On September 19 Congress enacted new rules that broaden the definition of "disability" under the Americans with Disabilities Act. President Bush is expected to sign the ADA Amendment Acts this week. The new law will take effect on January 1, 2009.
The ADA defines a disability as a "physical or mental impairment that substantially limits one or more of the major life activities." In Toyota v. Williams, the Supreme Court ruled that the terms "substantially" and "major" should be construed to create a "demanding standard for qualifying as disabled," and that a medical condition should not be considered to substantially limit a major life activity unless it "prevents or severely restricts" performance of the major life activity. The Act specifically disapproves the Supreme Court's narrow construction of "disability," and adds a provision to the ADA stating that the term is to be "construed in favor of broad coverage of individuals . . . to the maximum extent permitted by the terms of this Act."
In light of this change, courts will now classify an individual as disabled even if their limitations are not "severe." The Act also implicitly reverses Supreme Court rulings that an impairment must be "long-term or permanent" in order to be a disability.
The Act inserts examples of major life activities into the ADA, including "caring for oneself, performing manual tasks, seeing, hearing, eating, sleeping, walking, standing, lifting, bending, speaking, breathing, learning, reading, concentrating, thinking, communicating and working." The Act also provides that major life activities will now include "major bodily functions" such as the immune system, normal cell growth, digestive, bowel, bladder, neurological, brain, respiratory, circulatory, endocrine, and reproductive functions.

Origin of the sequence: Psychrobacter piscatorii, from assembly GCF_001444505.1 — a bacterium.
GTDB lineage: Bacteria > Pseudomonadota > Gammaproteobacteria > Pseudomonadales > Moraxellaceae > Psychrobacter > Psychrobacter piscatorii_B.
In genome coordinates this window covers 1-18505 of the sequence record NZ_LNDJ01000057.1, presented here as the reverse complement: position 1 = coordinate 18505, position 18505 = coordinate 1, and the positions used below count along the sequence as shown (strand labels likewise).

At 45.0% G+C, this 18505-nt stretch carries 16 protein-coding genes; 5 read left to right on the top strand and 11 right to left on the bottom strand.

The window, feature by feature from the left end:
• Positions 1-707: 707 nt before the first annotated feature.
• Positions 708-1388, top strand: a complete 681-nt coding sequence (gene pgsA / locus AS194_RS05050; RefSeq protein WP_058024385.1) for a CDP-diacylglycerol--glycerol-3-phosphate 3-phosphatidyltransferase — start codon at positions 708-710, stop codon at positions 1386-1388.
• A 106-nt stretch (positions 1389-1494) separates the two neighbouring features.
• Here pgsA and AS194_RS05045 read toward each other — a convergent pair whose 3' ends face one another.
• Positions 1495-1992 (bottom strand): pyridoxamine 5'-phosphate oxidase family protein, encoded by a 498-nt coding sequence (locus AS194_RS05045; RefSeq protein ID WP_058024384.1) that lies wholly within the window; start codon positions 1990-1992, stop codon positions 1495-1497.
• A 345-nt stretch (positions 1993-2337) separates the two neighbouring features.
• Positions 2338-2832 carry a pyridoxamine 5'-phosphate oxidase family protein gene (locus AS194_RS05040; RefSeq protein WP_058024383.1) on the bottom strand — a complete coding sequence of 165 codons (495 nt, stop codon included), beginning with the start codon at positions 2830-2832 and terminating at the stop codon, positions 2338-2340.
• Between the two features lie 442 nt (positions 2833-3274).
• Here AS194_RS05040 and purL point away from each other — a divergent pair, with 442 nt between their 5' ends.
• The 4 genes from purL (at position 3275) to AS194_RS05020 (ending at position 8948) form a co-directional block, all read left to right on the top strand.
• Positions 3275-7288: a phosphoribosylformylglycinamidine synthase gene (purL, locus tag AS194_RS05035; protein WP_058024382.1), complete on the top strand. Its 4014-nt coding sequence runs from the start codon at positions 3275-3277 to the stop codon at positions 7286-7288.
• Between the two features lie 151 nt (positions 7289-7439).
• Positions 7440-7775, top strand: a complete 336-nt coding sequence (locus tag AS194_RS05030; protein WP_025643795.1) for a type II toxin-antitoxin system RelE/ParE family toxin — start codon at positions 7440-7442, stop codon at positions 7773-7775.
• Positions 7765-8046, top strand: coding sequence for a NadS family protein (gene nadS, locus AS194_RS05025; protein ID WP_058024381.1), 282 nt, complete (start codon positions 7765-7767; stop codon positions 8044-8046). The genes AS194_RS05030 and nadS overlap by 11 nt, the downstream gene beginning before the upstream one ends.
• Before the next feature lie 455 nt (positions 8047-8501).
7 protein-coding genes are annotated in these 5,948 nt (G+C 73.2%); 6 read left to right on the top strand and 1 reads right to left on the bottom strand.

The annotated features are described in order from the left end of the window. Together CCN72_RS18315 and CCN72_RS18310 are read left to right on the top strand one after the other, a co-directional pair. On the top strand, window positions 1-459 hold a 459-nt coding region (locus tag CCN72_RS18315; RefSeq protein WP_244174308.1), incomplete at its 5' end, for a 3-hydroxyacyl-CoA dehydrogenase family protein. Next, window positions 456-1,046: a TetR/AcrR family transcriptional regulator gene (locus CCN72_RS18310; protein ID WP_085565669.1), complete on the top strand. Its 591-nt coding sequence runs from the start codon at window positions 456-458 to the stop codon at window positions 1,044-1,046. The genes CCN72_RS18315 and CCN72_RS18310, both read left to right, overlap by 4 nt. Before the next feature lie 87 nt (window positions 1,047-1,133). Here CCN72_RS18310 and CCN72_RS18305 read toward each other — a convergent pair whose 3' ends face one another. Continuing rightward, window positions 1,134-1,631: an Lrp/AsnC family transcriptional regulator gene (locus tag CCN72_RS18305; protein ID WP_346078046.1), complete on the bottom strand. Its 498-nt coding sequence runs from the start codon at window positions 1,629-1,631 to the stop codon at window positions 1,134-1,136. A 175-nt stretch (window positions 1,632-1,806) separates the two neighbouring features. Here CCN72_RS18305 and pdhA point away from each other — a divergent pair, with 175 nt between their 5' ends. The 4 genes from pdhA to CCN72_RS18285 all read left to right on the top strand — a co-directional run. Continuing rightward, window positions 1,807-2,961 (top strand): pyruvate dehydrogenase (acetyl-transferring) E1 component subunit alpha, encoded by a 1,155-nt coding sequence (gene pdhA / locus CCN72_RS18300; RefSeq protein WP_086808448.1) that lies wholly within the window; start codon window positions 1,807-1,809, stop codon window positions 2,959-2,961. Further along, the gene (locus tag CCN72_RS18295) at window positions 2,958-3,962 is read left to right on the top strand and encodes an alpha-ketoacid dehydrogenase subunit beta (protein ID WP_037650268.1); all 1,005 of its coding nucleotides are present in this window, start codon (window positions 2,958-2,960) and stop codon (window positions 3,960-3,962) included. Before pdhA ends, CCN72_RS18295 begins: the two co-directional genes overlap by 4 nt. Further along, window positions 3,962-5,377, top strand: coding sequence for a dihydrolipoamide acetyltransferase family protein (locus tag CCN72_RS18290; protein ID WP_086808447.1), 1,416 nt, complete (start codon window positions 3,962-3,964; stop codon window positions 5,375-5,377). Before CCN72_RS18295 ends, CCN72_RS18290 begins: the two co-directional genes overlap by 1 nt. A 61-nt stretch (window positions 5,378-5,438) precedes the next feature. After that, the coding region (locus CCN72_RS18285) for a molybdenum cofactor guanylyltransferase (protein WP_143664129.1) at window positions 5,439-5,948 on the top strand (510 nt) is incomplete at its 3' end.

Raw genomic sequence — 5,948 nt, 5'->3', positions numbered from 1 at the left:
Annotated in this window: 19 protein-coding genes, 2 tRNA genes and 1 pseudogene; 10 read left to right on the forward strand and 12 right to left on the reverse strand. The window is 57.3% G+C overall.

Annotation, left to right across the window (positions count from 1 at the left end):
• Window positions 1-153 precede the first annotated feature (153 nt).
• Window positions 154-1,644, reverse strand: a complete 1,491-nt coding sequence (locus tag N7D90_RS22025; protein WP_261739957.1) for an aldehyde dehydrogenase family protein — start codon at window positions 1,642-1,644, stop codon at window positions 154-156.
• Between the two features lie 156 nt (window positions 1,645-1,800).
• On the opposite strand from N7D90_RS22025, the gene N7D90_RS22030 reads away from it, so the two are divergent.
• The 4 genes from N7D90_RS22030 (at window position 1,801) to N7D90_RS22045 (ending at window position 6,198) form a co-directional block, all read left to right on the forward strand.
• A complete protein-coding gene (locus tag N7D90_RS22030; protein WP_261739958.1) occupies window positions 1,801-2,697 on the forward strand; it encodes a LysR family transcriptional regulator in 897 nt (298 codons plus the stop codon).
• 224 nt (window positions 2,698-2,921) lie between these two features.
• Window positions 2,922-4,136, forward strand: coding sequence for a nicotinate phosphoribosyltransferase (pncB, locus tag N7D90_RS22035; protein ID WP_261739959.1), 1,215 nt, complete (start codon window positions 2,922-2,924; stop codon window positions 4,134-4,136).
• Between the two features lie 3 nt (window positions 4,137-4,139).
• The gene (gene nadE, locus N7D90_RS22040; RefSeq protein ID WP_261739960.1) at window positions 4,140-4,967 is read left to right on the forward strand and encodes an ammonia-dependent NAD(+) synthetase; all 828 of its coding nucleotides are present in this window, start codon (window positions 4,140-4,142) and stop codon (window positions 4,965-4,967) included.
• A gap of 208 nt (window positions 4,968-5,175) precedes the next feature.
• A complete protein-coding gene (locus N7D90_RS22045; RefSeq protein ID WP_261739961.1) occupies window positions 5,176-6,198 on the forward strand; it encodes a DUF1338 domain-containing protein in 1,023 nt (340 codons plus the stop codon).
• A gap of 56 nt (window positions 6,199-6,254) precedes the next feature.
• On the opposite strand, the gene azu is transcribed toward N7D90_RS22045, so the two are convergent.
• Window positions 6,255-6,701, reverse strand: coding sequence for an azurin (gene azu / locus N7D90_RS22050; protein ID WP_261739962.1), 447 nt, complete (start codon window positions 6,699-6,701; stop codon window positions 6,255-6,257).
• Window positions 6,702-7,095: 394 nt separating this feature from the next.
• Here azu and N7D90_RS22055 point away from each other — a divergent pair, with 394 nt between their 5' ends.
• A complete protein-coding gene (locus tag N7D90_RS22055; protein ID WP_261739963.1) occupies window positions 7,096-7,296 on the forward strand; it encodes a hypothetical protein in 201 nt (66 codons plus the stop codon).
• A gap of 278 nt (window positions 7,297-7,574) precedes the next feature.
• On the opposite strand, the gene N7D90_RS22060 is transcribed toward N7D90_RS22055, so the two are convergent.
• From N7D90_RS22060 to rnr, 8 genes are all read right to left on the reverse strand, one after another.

The Act reverses the Supreme Court's holding in Sutton v. United Airlines that a person is not disabled if his/her impairment does not affect major life activities because it is controlled by medication or medical devices. For example, under current law an individual with epilepsy would not be considered disabled if medication prevents seizures and other adverse effects of the condition. Under the new Act, the fact that a person has epilepsy will result in an automatic finding that the person is disabled under the ADA. To remove any doubt, the Act also adds a provision stating that an impairment that is "episodic or in remission" will nonetheless be considered to be a disability if it would substantially limit a major life activity "when active." The only exception to this broad construction of "disability" is that a person is not to be considered disabled just because he or she uses ordinary eyeglasses of contact lenses.
Current court interpretations of the ADA require that to be substantially limited in the major life activity of "working" a person's impairment must substantially limit their ability to perform a "broad range or class of jobs." It is entirely possible that under the new language courts will retreat from this approach, and rule that an individual is substantially limited from working even if his or her impairment restricts them from performing a relatively narrow range of jobs.
The ADA also prohibits discrimination against an individual if he or she is regarded as having a disability. Under new language added by the Act, a person will be "regarded" as having a disability if an employer discriminates against him or her because of a perceived impairment, even if the employer does not view the impairment as "substantially limiting."
Under the ADA, an employer must engage in an interactive process with a disabled individual to determine whether there is a reasonable accommodation that will allow the disabled individual to perform the job that he or she has or wants. Under the ADA Amendments Act it will be even more important for employers to make sure that they engage in the interactive process when a person claims to be disabled, because it is now much more likely that most impairments will be found to be ADA disabilities.
If you have questions regarding the ADA Amendment Act, contact your Warner attorney or any member of the firm's Labor & Employment Group.